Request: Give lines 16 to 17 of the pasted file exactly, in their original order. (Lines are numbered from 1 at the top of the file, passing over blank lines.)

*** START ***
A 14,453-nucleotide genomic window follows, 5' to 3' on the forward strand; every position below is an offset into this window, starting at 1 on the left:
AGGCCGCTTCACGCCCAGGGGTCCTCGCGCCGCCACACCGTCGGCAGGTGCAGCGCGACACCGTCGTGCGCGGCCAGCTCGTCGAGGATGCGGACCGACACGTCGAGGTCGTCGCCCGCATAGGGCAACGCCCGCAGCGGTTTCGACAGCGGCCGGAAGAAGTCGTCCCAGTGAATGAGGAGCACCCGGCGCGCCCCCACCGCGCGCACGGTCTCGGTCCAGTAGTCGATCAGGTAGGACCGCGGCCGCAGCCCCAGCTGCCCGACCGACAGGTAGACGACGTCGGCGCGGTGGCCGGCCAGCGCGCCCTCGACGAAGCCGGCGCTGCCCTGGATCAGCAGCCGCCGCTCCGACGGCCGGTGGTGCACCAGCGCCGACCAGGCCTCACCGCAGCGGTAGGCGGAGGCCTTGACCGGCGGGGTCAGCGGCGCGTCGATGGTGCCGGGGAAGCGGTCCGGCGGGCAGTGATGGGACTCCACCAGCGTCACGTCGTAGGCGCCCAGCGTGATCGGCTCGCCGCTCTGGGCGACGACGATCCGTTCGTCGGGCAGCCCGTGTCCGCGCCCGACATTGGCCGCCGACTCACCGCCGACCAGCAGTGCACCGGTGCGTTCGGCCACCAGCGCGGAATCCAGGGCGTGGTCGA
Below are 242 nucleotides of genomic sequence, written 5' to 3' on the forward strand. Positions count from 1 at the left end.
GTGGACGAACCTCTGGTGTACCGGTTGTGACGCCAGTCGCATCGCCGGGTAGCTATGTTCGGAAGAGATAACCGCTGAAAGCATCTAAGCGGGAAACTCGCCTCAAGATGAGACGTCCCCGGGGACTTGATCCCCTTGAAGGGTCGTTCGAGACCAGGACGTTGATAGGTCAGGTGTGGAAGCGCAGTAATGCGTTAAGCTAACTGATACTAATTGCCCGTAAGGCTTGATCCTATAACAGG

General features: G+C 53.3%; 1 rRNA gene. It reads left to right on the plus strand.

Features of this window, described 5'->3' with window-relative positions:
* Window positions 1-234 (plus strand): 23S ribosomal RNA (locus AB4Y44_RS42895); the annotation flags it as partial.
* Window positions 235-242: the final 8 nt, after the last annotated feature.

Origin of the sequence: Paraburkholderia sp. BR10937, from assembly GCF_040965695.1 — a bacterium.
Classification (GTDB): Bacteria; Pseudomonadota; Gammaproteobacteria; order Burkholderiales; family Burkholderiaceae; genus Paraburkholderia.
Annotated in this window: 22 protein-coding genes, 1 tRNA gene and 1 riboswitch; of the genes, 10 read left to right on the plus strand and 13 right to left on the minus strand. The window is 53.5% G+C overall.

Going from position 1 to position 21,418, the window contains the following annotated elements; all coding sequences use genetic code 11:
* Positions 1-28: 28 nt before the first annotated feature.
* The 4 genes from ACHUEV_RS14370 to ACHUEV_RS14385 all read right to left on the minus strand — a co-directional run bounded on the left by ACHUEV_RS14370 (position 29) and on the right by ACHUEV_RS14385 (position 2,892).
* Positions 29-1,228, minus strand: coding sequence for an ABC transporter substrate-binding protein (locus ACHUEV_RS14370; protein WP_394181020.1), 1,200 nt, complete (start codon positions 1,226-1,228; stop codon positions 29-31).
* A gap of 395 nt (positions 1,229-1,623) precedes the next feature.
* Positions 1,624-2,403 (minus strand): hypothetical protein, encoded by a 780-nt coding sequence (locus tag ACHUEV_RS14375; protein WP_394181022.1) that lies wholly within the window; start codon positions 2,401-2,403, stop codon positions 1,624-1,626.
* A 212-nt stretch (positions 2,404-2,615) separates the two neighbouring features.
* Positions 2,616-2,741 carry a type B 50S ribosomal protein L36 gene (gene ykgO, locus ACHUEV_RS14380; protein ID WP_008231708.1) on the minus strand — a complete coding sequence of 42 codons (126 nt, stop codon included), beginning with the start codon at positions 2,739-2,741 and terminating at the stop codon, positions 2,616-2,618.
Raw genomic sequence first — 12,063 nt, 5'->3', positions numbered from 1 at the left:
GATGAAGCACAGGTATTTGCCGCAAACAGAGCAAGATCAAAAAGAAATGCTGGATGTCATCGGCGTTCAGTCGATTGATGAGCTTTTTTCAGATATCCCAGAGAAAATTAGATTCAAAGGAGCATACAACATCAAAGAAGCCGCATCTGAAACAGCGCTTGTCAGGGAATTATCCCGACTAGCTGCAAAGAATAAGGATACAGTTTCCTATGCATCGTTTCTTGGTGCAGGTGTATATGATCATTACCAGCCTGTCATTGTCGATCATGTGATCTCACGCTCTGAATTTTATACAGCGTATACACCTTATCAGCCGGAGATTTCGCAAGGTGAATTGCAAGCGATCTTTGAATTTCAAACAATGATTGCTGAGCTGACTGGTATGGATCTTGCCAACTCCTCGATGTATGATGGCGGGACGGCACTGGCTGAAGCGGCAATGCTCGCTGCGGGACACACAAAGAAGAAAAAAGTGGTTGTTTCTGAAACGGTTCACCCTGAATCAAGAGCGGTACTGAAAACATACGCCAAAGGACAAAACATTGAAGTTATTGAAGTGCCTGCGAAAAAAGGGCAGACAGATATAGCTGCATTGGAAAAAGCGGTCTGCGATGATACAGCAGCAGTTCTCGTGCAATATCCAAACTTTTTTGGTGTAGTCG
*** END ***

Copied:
* A gap of 395 nt (positions 1,229-1,623) precedes the next feature.
* Positions 1,624-2,403 (minus strand): hypothetical protein, encoded by a 780-nt coding sequence (locus tag ACHUEV_RS14375; protein WP_394181022.1) that lies wholly within the window; start codon positions 2,401-2,403, stop codon positions 1,624-1,626.